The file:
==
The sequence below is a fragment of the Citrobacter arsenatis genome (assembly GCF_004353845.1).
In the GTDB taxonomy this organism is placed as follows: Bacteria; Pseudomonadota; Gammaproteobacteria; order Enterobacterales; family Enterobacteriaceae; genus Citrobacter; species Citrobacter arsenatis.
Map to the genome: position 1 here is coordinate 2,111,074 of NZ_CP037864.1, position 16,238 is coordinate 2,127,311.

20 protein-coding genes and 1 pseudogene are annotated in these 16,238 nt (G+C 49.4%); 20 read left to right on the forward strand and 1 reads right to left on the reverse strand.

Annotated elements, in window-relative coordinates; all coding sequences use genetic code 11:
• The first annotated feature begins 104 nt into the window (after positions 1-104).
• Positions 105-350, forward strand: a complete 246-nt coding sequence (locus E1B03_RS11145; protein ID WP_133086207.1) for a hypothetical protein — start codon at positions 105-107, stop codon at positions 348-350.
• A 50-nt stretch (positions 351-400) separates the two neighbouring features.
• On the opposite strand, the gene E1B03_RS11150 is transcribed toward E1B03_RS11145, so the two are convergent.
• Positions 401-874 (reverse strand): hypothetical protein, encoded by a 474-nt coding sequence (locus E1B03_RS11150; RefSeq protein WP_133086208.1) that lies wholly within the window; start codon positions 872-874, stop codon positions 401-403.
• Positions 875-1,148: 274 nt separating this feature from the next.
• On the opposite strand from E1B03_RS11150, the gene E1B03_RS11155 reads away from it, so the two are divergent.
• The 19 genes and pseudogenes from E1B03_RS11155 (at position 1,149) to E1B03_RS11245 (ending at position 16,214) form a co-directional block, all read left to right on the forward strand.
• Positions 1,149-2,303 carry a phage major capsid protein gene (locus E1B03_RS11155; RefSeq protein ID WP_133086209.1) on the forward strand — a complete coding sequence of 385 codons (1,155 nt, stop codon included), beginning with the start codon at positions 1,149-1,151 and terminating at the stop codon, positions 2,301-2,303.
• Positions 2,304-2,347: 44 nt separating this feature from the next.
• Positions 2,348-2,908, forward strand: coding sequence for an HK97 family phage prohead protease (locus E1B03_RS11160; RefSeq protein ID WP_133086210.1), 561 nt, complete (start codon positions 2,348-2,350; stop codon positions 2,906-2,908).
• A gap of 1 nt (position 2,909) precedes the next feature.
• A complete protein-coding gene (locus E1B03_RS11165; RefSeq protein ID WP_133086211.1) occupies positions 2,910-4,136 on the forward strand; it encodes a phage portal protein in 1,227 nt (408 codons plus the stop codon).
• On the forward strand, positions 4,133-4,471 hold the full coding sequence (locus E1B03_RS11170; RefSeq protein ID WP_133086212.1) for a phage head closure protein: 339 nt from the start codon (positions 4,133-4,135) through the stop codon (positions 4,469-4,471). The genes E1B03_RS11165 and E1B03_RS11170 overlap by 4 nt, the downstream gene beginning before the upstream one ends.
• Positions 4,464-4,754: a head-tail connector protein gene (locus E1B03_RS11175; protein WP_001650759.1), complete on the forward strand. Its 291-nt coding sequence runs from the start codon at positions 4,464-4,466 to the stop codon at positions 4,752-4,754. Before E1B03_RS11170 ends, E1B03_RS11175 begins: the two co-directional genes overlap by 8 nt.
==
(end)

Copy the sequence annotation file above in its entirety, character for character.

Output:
The sequence below is a fragment of the Citrobacter arsenatis genome (assembly GCF_004353845.1).
In the GTDB taxonomy this organism is placed as follows: Bacteria; Pseudomonadota; Gammaproteobacteria; order Enterobacterales; family Enterobacteriaceae; genus Citrobacter; species Citrobacter arsenatis.
Map to the genome: position 1 here is coordinate 2,111,074 of NZ_CP037864.1, position 16,238 is coordinate 2,127,311.

20 protein-coding genes and 1 pseudogene are annotated in these 16,238 nt (G+C 49.4%); 20 read left to right on the forward strand and 1 reads right to left on the reverse strand.

Annotated elements, in window-relative coordinates; all coding sequences use genetic code 11:
• The first annotated feature begins 104 nt into the window (after positions 1-104).
• Positions 105-350, forward strand: a complete 246-nt coding sequence (locus E1B03_RS11145; protein ID WP_133086207.1) for a hypothetical protein — start codon at positions 105-107, stop codon at positions 348-350.
• A 50-nt stretch (positions 351-400) separates the two neighbouring features.
• On the opposite strand, the gene E1B03_RS11150 is transcribed toward E1B03_RS11145, so the two are convergent.
• Positions 401-874 (reverse strand): hypothetical protein, encoded by a 474-nt coding sequence (locus E1B03_RS11150; RefSeq protein WP_133086208.1) that lies wholly within the window; start codon positions 872-874, stop codon positions 401-403.
• Positions 875-1,148: 274 nt separating this feature from the next.
• On the opposite strand from E1B03_RS11150, the gene E1B03_RS11155 reads away from it, so the two are divergent.
• The 19 genes and pseudogenes from E1B03_RS11155 (at position 1,149) to E1B03_RS11245 (ending at position 16,214) form a co-directional block, all read left to right on the forward strand.
• Positions 1,149-2,303 carry a phage major capsid protein gene (locus E1B03_RS11155; RefSeq protein ID WP_133086209.1) on the forward strand — a complete coding sequence of 385 codons (1,155 nt, stop codon included), beginning with the start codon at positions 1,149-1,151 and terminating at the stop codon, positions 2,301-2,303.
• Positions 2,304-2,347: 44 nt separating this feature from the next.
• Positions 2,348-2,908, forward strand: coding sequence for an HK97 family phage prohead protease (locus E1B03_RS11160; RefSeq protein ID WP_133086210.1), 561 nt, complete (start codon positions 2,348-2,350; stop codon positions 2,906-2,908).
• A gap of 1 nt (position 2,909) precedes the next feature.
• A complete protein-coding gene (locus E1B03_RS11165; RefSeq protein ID WP_133086211.1) occupies positions 2,910-4,136 on the forward strand; it encodes a phage portal protein in 1,227 nt (408 codons plus the stop codon).
• On the forward strand, positions 4,133-4,471 hold the full coding sequence (locus E1B03_RS11170; RefSeq protein ID WP_133086212.1) for a phage head closure protein: 339 nt from the start codon (positions 4,133-4,135) through the stop codon (positions 4,469-4,471). The genes E1B03_RS11165 and E1B03_RS11170 overlap by 4 nt, the downstream gene beginning before the upstream one ends.
• Positions 4,464-4,754: a head-tail connector protein gene (locus E1B03_RS11175; protein WP_001650759.1), complete on the forward strand. Its 291-nt coding sequence runs from the start codon at positions 4,464-4,466 to the stop codon at positions 4,752-4,754. Before E1B03_RS11170 ends, E1B03_RS11175 begins: the two co-directional genes overlap by 8 nt.